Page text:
Monday, August 25, 2014

Instant Feedback: The Gatekeeper

Was this necessary?
Roderick Strong is not a name that inspires a lot of excitement anymore. Once upon a time, he was fresh, new, part of the new wave of professional wrestling springing up in the smaller buildings, drawing influence directly from the big puroresu companies and from the distillate collected at the ECW Arena for Paul Heyman's seminal indie promotion. However, as his peers were called to bigger stages in either Connecticut or Florida, he stayed behind.

He was eventually rewarded with a token run with the Ring of Honor World Championship, a way to transition the belt from Tyler Black's long overdue run to the next, American Wolf-heavy era, but for the most part, Strong remained as a supporting player. He had a degree of prominence attached to his name, sure. Like Darrell Hammond or Tim Meadows on Saturday Night Live, he has become the stable veteran, who, even though he cannot find that vehicle to get to the more prominent stage, can still step in, perform at a high level, and provide some kind of name recognition when the other castmembers still need some kind of seasoning.

In a word, Strong has become a gatekeeper, less so in ROH than in Pro Wrestling Guerrilla. He provides a name quantity for the younger up-and-comers to test mettle against, but he's still credible enough to get a spot title shot or to provide a storyline mechanism for someone higher up the card than he is. When Davey Richards became flakier than a French croissant, Strong provided a stable tag partner for Eddie "Eddie Edwards" Edwards in the Dojo Bros. When a guy like Willie Mack needed an opponent to build a reputation against, Strong came to the rescue. When someone was needed to make a deep run in a random Battle of Los Angeles, Strong's dance card was ready to be punched.

Wins and losses became irrelevant to him, not because he had this kind of animal magnetism about him like The Rock, but because fans developed some kind of reasonable, complacent expectation. That wording might sound disparaging, but at the same time, all a company needs some time is a rock who can go out and provide some kind of known quantity in order to act as an anchor for another wrestler to take flight.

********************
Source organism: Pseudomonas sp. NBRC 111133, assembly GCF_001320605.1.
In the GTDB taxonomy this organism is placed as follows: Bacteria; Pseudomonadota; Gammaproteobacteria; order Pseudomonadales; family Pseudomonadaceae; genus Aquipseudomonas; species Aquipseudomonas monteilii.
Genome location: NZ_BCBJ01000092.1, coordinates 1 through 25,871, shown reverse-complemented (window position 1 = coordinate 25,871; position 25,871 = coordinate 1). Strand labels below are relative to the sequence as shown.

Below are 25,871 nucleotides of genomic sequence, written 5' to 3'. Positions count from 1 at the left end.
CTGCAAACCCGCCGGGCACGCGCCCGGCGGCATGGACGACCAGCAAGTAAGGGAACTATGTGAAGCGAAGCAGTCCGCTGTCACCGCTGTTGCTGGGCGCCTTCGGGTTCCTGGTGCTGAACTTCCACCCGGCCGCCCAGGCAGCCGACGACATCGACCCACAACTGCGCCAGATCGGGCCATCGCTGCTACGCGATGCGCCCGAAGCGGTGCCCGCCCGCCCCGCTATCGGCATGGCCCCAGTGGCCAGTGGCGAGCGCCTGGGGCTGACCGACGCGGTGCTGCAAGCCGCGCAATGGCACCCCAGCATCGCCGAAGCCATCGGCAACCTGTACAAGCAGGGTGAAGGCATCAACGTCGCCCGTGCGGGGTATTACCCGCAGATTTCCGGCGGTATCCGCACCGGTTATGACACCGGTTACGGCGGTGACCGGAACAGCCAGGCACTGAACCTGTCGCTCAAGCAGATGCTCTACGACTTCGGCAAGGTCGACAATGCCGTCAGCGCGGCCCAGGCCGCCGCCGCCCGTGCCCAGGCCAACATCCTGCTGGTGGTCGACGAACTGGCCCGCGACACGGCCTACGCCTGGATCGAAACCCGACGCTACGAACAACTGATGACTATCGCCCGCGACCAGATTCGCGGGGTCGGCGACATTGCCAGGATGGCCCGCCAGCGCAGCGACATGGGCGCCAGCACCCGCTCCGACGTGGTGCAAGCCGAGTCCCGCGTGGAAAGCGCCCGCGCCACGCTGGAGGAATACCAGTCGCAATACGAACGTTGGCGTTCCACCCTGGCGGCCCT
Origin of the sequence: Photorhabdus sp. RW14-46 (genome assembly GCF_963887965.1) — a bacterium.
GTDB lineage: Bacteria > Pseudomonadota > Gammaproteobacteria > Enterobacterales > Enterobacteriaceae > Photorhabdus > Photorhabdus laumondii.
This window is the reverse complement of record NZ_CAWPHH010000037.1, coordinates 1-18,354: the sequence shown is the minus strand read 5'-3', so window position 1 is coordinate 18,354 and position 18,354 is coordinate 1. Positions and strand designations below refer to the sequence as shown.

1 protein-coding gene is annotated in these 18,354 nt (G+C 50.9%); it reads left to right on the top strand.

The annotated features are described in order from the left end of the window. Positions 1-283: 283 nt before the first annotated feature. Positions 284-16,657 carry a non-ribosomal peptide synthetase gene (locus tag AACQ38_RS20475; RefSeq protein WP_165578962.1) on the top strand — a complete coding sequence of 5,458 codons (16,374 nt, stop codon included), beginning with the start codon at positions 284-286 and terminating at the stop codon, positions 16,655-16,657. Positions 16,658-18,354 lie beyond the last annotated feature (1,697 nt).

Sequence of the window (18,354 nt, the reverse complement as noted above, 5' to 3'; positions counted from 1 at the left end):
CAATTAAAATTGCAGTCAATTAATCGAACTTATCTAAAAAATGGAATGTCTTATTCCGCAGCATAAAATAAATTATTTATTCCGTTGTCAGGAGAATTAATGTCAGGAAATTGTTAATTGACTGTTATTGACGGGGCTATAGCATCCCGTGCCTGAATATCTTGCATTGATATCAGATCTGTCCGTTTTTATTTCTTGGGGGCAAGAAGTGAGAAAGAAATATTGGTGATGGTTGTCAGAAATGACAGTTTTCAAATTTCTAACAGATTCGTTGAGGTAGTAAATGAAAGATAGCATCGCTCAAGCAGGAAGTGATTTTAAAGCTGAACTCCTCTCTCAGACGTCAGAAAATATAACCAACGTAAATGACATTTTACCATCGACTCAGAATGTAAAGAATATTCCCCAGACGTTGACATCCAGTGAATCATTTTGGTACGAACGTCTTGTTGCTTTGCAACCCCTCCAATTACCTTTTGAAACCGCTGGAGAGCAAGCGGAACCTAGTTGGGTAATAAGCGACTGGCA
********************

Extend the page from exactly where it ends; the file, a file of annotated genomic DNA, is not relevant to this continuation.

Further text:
The reason why Strong is so relevant to this conversation despite the fact that he's about as close to appearing on RAW in a non-Rosebud, non-security guard capacity as I am at this point is that he represents one thing that WWE truly lacks right now. If WWE had a gatekeeper like him, it wouldn't have had to have thrown Bray Wyatt to the Cenation's wolves in order to keep its master replenished and young for his upcoming rubber match against the Beast Incarnate, Brock Lesnar.

John Cena needed a pick-me-up after losing in humiliating fashion at SummerSlam to the now-WWE Champion. The reactivation of his heat furnace could be done in two ways. One, WWE could craft a master story of redemption, a true underdog tale replete with a kick-ass '80s action/sports movie training montage. The other route, the one WWE chose to go, would be to serve up someone close to Cena in stature who could absorb a similar kind of ass-kicking that Cena took at the hands of Lesnar eight days prior. Cena needed to call the gatekeeper home in order to pay his penance to the upper card, but no gatekeeper was to be found.

Wyatt was a terrible choice, and he will remain one until he reaches a point where his act has dried up and he has nowhere else to evolve. Right now, he is perhaps the hottest commodity in the company, and he's got a feud he needs to be protected for against Chris Jericho. Randy Orton has fit that role from time to time, but his career has hit renaissance levels, and he needs some kind of protection for his assumed rematch against Roman Reigns. Mark Henry and Big Show are babyfaces positioned as allies to Cena; otherwise, either one would have filled the role nicely. Miz and Sheamus both needed protection as well. Kane already got himself entangled as a sacrifice in another feud. Ryback's handling has been botched to the level that he might have silenced the crowd even further.

Granted, WWE has been put in this position because of injuries and absences. If Daniel Bryan, Bad News Barrett, Batista, and Dean Ambrose were all around, could someone else have been freed up to take Cena's ass-whipping? WWE is also a dynamic company where everyone could end up serving a purpose at a moment's notice. As noted above, Orton was placed in a staid role as gatekeeper during the near entirety of 2012. Big Show has shiftlessly roamed around the WWE Universe more times than a hobo searching for his next can of beans along the railroad right-of-way. Still, WWE has more writers than some companies have wrestlers. It lost more money last quarter than some companies will have as operating revenue during their existences. It has a dynamic roster despite the injuries. Why should excuses continue to be made for a promotion that has unprecedented resources that it fails to utilize in the most expedient way possible?

A wrestler to act as gatekeeper like Roderick Strong does in PWG is certainly a fallback option WWE should have on tap all the time. If an indie promotion that runs an American Legion hall every other month can plot its course with that character in its budget, why can't WWE? Bray Wyatt had no reason to get offered up like a sacrificial lamb, but on the last RAW in the month of August in 2014, this company is still offering up young stars with high ceilings in feuds that require their protection as sacrifices to a John Cena whose requirements for a burnt offering are different than what Wyatt has to offer.